It was first occupied by the “museum of the released woman” and then by part of the historic state museum. In the mid-twentieth century, theology courses were taught, and the churches of transfiguration and dormition were restored for divine services. 

Finally, the whole complex was returned to the Russian Orthodox Church. A museum of the Moscow diocese is today in the monastery. 

The monastic community has started working again in 1994, and in 2010, the monastery was transferred to the diocese of Moscow. The entrance to the sanctuary is free. In addition, there is a museum that retains parts of old Russian art. 

In 2004, the architectural ensemble of the Novodevichye Convent was included on the list of UNESCO World Heritage Sites. The former monastery is one of Moscow’s most visited tourist attractions. 

In summer, the Smolensky Cathedral is open to visitors. New exhibitions are being prepared, as well as restoration work.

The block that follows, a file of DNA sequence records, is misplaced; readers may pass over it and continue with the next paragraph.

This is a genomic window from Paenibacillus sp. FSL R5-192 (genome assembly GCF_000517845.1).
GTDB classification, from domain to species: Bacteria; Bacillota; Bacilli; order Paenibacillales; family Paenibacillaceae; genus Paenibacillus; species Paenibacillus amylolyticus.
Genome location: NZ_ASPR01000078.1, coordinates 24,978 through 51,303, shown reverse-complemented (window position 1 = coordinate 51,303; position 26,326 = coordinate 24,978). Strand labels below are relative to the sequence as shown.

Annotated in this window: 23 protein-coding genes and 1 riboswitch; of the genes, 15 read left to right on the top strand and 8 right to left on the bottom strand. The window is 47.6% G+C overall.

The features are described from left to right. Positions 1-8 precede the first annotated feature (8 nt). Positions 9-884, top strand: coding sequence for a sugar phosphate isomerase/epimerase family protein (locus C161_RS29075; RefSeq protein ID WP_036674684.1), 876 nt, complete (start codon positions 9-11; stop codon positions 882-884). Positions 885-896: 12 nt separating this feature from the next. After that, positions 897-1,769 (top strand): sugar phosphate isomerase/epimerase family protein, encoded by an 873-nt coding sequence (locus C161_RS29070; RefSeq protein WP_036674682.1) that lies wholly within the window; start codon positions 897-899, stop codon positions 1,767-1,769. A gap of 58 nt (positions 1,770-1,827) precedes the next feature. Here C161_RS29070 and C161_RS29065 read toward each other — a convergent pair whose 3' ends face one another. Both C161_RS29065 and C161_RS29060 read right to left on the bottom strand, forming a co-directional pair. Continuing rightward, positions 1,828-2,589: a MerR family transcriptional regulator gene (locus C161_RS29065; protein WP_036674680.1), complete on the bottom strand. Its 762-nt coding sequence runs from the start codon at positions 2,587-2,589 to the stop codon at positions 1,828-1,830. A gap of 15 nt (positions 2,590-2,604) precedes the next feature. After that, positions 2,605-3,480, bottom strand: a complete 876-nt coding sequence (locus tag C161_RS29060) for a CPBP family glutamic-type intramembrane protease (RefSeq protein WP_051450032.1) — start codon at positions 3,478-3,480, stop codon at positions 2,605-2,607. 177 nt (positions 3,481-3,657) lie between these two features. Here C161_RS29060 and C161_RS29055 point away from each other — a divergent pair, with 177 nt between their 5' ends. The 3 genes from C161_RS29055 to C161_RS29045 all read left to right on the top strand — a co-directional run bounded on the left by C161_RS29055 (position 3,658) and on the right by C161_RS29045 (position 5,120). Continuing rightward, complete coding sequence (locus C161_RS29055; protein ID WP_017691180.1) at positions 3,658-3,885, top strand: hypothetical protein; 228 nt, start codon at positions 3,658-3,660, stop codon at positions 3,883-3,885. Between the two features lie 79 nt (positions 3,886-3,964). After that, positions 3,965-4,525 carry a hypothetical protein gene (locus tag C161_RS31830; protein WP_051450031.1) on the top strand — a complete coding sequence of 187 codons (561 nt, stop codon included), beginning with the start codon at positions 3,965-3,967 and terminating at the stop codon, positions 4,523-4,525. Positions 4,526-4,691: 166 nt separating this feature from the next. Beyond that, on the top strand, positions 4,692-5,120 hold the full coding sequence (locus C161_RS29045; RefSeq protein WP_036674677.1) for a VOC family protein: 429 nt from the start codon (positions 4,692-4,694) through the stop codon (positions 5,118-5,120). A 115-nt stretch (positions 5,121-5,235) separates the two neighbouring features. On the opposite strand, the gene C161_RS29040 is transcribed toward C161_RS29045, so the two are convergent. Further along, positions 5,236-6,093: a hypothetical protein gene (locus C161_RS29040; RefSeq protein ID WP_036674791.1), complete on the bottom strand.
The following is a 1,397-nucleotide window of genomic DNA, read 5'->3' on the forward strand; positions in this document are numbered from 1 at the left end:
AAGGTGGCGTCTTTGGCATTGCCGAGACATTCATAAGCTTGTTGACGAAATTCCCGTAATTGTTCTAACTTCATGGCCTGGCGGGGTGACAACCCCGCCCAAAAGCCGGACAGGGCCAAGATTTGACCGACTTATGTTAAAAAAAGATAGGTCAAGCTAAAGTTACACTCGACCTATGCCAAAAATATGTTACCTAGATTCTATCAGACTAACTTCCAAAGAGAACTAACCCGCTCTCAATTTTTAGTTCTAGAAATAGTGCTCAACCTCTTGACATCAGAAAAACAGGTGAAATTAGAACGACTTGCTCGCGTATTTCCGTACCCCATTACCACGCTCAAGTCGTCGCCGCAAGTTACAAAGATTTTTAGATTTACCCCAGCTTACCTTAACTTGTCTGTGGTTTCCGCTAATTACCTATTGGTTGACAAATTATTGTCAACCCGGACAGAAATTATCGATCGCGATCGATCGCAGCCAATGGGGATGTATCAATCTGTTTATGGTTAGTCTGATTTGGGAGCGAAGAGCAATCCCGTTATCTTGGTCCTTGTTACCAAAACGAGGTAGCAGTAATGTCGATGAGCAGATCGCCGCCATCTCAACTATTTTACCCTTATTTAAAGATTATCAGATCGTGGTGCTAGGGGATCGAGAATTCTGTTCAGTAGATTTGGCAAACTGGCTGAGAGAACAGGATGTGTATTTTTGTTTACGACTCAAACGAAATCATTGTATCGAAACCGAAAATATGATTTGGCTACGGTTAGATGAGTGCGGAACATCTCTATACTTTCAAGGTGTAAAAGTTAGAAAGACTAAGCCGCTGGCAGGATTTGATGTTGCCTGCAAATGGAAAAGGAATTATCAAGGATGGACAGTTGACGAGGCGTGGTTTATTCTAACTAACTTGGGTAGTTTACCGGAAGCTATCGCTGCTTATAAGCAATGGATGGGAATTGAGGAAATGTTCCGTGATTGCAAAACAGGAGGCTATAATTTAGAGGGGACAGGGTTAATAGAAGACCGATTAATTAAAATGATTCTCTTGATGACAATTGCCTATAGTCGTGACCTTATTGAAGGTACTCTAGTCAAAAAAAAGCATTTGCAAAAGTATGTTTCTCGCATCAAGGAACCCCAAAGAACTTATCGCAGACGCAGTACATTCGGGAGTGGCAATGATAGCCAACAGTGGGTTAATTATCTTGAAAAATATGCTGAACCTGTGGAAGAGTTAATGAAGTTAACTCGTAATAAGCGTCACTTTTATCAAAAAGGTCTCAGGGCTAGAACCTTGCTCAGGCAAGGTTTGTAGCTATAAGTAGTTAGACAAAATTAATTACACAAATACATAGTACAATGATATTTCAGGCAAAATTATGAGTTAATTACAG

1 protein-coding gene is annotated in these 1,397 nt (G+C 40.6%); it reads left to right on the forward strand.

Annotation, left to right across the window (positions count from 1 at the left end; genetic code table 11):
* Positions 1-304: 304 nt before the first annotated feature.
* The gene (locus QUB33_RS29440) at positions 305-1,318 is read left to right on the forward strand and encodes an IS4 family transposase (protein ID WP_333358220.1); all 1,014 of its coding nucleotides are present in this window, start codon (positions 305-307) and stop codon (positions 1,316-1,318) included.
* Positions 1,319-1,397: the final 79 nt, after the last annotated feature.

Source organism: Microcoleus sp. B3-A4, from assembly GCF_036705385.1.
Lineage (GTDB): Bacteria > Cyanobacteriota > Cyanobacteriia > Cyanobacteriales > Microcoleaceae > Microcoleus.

The Novodevichye Monastery Cemetery

Like other Moscow monasteries (the monastery of Danilov or the Monastery of Donskoi), the breaker of Novodevichye was chosen by the Russian nobility as a burial place. 

In the cemetery, the writers Nicolas Gogol, Anton Tchekhov, Vladimir Maikovski, Leon Tolstoy, the director of Stanislavski theater, the Eisenstein filmmaker, the Scriabine and Prokofiev composers, and also Khrushchev. 

During the Soviet era, the highest state personalities, such as Peter Kropotkin, Nikita Khrushchev, Sergei Prokofiev, Dmitry Shostakovich, Constantin Stanislavski, Fedor Chaliapin, were buried there. 

The cemetery is worth a visit; you will find typical statues of the Soviet era and representations of the buried people.

List of people buried at the Novodevichye Cemetery: